See More

First Known Use of unite

Verb

15th century, in the meaning defined at transitive sense 1a

Noun

1604, in the meaning defined above

History and Etymology for unite

Verb

Middle English, from Anglo-French uniter, from Latin unitus, past participle of unire, from unus one — more at one

Noun

obsolete unite united, from Middle English unit, from Latin unitus, past participle

Keep scrolling for more

Learn More about unite

Statistics for unite

Last Updated

13 Jul 2019

Look-up Popularity

Time Traveler for unite

The first known use of unite was in the 15th century

See more words from the same century

Keep scrolling for more

More Definitions for unite

unite

verb

English Language Learners Definition of unite

: to join together to do or achieve something
: to cause (two or more people or things) to be joined together and become one thing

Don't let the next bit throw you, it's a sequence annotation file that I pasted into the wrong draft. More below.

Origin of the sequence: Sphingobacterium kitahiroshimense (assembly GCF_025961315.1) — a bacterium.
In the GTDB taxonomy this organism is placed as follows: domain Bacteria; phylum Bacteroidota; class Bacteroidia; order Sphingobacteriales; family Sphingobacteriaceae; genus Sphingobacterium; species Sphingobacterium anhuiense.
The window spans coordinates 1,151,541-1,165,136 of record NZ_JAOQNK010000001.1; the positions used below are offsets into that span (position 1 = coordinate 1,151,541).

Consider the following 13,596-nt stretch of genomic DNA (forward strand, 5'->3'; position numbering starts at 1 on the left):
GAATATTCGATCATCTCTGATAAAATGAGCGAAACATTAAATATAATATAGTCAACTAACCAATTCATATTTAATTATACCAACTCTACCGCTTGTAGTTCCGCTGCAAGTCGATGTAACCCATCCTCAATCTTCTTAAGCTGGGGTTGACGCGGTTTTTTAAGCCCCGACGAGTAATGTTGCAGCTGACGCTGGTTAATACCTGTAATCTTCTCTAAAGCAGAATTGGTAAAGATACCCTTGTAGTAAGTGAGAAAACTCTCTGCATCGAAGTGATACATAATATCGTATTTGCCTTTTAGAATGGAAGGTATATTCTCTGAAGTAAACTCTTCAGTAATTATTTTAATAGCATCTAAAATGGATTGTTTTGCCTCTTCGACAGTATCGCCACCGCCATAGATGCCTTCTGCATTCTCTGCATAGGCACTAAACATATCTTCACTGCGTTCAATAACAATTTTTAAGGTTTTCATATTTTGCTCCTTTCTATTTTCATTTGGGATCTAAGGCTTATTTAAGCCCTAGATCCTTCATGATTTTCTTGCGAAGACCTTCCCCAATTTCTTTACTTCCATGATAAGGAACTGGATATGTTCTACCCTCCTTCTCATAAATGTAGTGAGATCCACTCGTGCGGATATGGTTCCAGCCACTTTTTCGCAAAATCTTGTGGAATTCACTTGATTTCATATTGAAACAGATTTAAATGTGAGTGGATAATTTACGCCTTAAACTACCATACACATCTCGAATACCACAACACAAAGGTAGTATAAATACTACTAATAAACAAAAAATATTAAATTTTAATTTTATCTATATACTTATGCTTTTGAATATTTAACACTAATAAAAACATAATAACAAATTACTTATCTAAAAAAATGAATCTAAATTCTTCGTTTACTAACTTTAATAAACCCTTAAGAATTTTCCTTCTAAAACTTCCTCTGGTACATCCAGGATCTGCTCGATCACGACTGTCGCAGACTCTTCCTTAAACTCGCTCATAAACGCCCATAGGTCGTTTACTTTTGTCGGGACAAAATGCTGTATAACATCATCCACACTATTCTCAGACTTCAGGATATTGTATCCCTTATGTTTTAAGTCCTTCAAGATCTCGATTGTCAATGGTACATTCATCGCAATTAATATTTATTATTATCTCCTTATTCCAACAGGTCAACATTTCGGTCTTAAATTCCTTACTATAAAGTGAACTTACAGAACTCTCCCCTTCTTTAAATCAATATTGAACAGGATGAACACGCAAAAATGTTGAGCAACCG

: to become joined together as one thing

unite

verb
\ yu̇-ˈnīt How to pronounce unite (audio) \
united; uniting

Kids Definition of unite

1 : to put or come together to form a single unit
2 : to bind by legal or moral ties This treaty will unite our nations.
3 : to join in action The two groups united to improve schools.

Keep scrolling for more

More from Merriam-Webster on unite

Rhyming Dictionary: Words that rhyme with unite

Thesaurus: All synonyms and antonyms for unite

Spanish Central: Translation of unite

Nglish: Translation of unite for Spanish Speakers

Britannica English: Translation of unite for Arabic Speakers

Britannica.com: Encyclopedia article about unite

Comments on unite

What made you want to look up unite? Please tell us where you read or heard it (including the quote, if possible).

WORD OF THE DAY

appealing forcibly to the mind or reason

Get Word of the Day daily email!

Test Your Vocabulary

Farm Idioms Quiz

  • cow coming home
  • What does 'poke' refer to in the expression 'pig in a poke'?
Spell It

Can you spell these 10 commonly misspelled words?

TAKE THE QUIZ
Add Diction

Test Your Knowledge - and learn some interesting things along the way.

TAKE THE QUIZ
Love words? Need even more definitions?

Subscribe to America's largest dictionary and get thousands more definitions and advanced search—ad free!